Inflation Disaster: How Elites Are Hedging
In fairy tales, there’s always a silver lining in storm clouds and a pot of gold at the end of the rainbow.
It’s certainly no fairy tale, but the same is true with the global crisis we’re living through.
The supply of silver is lower than gold because silver is a consumable, industrial precious metal used in cell phones, computers, light switches and as a reflector in mirrors. While gold is being hoarded, silver is being used up. To me, gold and silver are the best and brightest opportunities for most people during this crisis.
I predict the public will soon lose faith in the government manipulation of our money and awaken to the reasons to hold gold and silver as a hedge against inflation.
When the public wakes up, the next bubble of greed and fear will be on. Gold may go above $3,000 an ounce, and silver may someday be the same price as gold because it is an industrial precious metal in short supply — but those are only my predictions.
It was back in 1972 during my second tour of duty in Vietnam that I received a very discerning prediction from my rich dad. He wrote: “President Nixon took the dollar off the gold standard. Watch out, the world is about to change.”
I was intrigued though confused. Shortly thereafter, I read an article in The Wall Street Journal that discussed gold. At the time, the price of gold was fluctuating from $35 an ounce to $40 to $60 an ounce.
What sparked my rich dad to pen that letter?
When Nixon took the dollar off the gold standard earlier in 1971, the dollar instantly became fake money. No longer was the dollar backed by sound money: i.e. gold. The U.S. dollar was now a big IOU.
For over a century, the value of the dollar compared to gold has dropped significantly. But the inverse relationship doesn‘t only exist between the U.S. dollar and gold. The value of all currencies has dropped compared to that of gold.
But that’s just the end of the beginning of this story…
Inflation or Recession?
As you know, low demand and high supply mean a drop in the value of anything, including the dollar. When our troubles started with the Great Recession, the then-new Fed Chairman, Ben Bernanke, had a tough choice to make: If he printed more money to bolster the dollar, inflation would increase and the dollar might collapse.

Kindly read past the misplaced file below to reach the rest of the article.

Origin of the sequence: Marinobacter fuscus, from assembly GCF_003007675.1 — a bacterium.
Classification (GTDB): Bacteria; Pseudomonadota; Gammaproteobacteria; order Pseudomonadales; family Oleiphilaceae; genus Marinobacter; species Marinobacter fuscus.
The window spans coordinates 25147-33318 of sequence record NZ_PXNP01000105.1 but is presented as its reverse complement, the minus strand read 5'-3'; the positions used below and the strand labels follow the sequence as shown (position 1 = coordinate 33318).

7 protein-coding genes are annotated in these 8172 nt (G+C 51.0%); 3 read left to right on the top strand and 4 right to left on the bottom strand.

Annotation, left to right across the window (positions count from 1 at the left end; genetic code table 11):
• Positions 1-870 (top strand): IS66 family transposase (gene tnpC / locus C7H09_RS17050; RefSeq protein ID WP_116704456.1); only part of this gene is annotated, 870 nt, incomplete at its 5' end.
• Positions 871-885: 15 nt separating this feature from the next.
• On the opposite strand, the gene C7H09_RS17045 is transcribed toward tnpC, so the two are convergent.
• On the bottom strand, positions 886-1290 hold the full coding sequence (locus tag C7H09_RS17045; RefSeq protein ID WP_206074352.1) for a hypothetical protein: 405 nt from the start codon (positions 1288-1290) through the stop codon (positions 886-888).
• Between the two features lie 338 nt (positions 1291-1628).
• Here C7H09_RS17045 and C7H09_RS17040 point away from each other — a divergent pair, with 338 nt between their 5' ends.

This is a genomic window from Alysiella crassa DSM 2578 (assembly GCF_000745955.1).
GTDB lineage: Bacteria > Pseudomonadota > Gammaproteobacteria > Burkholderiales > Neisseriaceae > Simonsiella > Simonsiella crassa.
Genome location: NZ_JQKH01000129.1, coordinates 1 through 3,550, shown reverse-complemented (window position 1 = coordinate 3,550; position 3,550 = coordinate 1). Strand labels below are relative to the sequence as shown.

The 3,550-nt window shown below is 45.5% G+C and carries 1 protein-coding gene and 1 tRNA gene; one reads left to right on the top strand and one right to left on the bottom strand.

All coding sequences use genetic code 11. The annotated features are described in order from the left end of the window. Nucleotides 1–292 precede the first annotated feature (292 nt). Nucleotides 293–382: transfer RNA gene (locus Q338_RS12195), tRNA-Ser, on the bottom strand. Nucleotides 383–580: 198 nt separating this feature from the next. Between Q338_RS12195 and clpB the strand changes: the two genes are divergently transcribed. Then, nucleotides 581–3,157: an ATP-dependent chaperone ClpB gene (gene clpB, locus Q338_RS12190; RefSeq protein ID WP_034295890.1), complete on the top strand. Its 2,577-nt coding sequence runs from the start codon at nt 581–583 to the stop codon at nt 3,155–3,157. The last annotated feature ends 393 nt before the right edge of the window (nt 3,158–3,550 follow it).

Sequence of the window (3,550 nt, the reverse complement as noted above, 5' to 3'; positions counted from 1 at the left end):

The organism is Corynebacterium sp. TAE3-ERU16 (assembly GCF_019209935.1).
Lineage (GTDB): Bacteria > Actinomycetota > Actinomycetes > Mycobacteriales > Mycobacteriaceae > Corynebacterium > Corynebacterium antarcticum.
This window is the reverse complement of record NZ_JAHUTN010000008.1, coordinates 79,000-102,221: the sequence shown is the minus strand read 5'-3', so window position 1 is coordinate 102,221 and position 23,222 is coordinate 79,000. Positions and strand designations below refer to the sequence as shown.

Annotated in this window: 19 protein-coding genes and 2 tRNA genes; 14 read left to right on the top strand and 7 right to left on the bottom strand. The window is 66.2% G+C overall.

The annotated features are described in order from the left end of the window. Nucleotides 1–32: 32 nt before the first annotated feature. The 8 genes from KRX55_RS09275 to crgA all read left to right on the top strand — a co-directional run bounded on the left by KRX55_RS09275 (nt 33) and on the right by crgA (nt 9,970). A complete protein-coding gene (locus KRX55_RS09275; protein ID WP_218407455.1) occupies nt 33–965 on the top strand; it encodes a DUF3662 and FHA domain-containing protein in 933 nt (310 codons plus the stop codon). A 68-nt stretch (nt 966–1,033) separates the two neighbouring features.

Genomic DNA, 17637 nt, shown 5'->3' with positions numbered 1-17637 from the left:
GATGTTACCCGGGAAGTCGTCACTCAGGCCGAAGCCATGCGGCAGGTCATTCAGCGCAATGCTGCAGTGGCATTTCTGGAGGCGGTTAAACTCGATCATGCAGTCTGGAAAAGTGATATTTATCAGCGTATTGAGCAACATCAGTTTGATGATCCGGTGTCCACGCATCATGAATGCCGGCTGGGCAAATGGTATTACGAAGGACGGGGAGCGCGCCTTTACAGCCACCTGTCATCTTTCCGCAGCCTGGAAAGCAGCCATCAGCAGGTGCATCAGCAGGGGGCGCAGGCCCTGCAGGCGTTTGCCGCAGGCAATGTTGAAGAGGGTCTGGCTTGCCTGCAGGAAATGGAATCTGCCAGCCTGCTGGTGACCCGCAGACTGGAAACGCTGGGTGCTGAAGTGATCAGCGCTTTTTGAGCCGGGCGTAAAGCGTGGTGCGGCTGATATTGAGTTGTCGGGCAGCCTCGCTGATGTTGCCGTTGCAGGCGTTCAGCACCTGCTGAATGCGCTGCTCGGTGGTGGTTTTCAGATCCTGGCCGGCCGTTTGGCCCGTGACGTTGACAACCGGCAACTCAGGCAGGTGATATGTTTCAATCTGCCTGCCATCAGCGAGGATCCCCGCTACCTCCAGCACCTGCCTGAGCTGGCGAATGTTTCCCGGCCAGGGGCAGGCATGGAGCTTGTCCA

If he raised interest rates to slow inflation, the economy might go into recession.
The Fed for decades has been in a bind, a fool’s choice: do I choose this kind of recession or that kind?
Let me explain.
The Great Depression was caused by governments trying to cheat on the gold standard. Heavy debts were incurred during World War I. Governments had a hard time paying off those debts because their currencies were pegged to gold. Gold made it so only so much money could be printed. If you had a million ounces of gold and you could only print three dollars for every ounce, you could only print three million dollars.
But governments tried their best to find a way around the gold standard.
As debt mounted and defaults rose, banks failed and millions of people lost their life’s savings. There was no FDIC, so if a bank failed you lost everything. As people began losing money, they spent less, which caused prices to crash.
Unemployment rose quickly, which caused even less spending and even more deflation. It was a devastating spiral that led to the worst economic crash in US history. Because the US was on the gold standard, they couldn’t print their way out of the crash.
In Germany it was different. The German government decided to abandon the gold standard and began printing currency as quickly as the presses could handle. The result was massive hyperinflation. From 1919 to 1923, Germany’s currency supply increased from 29.2 billion marks to 497 quadrillion marks — a multiplication of 17 billion.
There’s an old joke about a woman who left her wheelbarrow full of German marks outside while going into a store to buy a loaf of bread. When she came back out, her wheelbarrow was stolen but the money was left behind. That is the devastating effect of hyperinflation. The currency becomes essentially worth nothing because so much is being printed so quickly.
As we know, the Fed went the way of printing trillions of dollars. It would seem we’ve made our choice and we’re setting the groundwork for a German-style depression in the future.
When? I don’t know, but now is the time to prepare…
Impending Financial Disaster